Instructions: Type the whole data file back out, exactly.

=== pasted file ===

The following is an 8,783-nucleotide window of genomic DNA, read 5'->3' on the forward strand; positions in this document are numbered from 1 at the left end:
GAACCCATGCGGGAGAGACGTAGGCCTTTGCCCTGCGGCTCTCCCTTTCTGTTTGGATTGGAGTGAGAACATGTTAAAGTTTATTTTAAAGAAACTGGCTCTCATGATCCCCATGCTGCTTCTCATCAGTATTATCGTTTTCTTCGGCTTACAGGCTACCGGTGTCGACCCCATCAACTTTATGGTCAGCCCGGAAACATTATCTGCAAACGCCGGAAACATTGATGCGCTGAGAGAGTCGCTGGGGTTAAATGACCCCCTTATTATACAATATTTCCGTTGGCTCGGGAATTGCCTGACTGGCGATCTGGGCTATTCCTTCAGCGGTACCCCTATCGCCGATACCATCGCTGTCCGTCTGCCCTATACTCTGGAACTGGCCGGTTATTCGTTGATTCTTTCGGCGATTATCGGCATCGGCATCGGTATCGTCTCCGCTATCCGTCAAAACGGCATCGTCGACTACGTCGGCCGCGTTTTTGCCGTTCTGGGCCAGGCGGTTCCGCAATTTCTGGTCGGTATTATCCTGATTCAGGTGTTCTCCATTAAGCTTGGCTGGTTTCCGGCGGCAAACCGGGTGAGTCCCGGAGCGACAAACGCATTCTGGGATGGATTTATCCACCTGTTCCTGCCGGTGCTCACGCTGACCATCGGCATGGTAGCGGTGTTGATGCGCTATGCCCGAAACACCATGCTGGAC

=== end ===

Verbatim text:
The following is an 8,783-nucleotide window of genomic DNA, read 5'->3' on the forward strand; positions in this document are numbered from 1 at the left end:
GAACCCATGCGGGAGAGACGTAGGCCTTTGCCCTGCGGCTCTCCCTTTCTGTTTGGATTGGAGTGAGAACATGTTAAAGTTTATTTTAAAGAAACTGGCTCTCATGATCCCCATGCTGCTTCTCATCAGTATTATCGTTTTCTTCGGCTTACAGGCTACCGGTGTCGACCCCATCAACTTTATGGTCAGCCCGGAAACATTATCTGCAAACGCCGGAAACATTGATGCGCTGAGAGAGTCGCTGGGGTTAAATGACCCCCTTATTATACAATATTTCCGTTGGCTCGGGAATTGCCTGACTGGCGATCTGGGCTATTCCTTCAGCGGTACCCCTATCGCCGATACCATCGCTGTCCGTCTGCCCTATACTCTGGAACTGGCCGGTTATTCGTTGATTCTTTCGGCGATTATCGGCATCGGCATCGGTATCGTCTCCGCTATCCGTCAAAACGGCATCGTCGACTACGTCGGCCGCGTTTTTGCCGTTCTGGGCCAGGCGGTTCCGCAATTTCTGGTCGGTATTATCCTGATTCAGGTGTTCTCCATTAAGCTTGGCTGGTTTCCGGCGGCAAACCGGGTGAGTCCCGGAGCGACAAACGCATTCTGGGATGGATTTATCCACCTGTTCCTGCCGGTGCTCACGCTGACCATCGGCATGGTAGCGGTGTTGATGCGCTATGCCCGAAACACCATGCTGGAC